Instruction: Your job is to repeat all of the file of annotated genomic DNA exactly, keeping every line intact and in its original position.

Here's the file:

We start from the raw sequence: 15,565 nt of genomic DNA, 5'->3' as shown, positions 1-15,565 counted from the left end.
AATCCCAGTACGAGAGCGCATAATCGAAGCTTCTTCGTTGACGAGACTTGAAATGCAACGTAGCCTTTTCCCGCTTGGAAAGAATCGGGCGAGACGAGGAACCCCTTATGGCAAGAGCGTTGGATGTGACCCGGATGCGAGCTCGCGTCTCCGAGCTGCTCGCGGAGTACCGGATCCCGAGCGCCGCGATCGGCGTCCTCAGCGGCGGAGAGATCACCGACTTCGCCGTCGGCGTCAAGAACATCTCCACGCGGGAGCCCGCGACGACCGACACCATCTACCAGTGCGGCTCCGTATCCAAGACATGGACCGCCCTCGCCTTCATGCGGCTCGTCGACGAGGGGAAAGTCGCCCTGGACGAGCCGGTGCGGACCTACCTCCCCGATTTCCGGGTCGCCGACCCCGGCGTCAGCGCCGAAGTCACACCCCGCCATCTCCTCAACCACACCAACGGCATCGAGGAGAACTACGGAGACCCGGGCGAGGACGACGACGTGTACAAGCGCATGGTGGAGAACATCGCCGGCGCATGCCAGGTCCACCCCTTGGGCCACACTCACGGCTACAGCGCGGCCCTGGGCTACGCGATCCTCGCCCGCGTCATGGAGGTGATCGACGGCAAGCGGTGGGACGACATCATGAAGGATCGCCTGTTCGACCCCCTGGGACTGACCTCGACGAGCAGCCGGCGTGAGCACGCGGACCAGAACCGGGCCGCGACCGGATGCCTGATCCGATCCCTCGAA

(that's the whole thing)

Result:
We start from the raw sequence: 15,565 nt of genomic DNA, 5'->3' as shown, positions 1-15,565 counted from the left end.
AATCCCAGTACGAGAGCGCATAATCGAAGCTTCTTCGTTGACGAGACTTGAAATGCAACGTAGCCTTTTCCCGCTTGGAAAGAATCGGGCGAGACGAGGAACCCCTTATGGCAAGAGCGTTGGATGTGACCCGGATGCGAGCTCGCGTCTCCGAGCTGCTCGCGGAGTACCGGATCCCGAGCGCCGCGATCGGCGTCCTCAGCGGCGGAGAGATCACCGACTTCGCCGTCGGCGTCAAGAACATCTCCACGCGGGAGCCCGCGACGACCGACACCATCTACCAGTGCGGCTCCGTATCCAAGACATGGACCGCCCTCGCCTTCATGCGGCTCGTCGACGAGGGGAAAGTCGCCCTGGACGAGCCGGTGCGGACCTACCTCCCCGATTTCCGGGTCGCCGACCCCGGCGTCAGCGCCGAAGTCACACCCCGCCATCTCCTCAACCACACCAACGGCATCGAGGAGAACTACGGAGACCCGGGCGAGGACGACGACGTGTACAAGCGCATGGTGGAGAACATCGCCGGCGCATGCCAGGTCCACCCCTTGGGCCACACTCACGGCTACAGCGCGGCCCTGGGCTACGCGATCCTCGCCCGCGTCATGGAGGTGATCGACGGCAAGCGGTGGGACGACATCATGAAGGATCGCCTGTTCGACCCCCTGGGACTGACCTCGACGAGCAGCCGGCGTGAGCACGCGGACCAGAACCGGGCCGCGACCGGATGCCTGATCCGATCCCTCGAA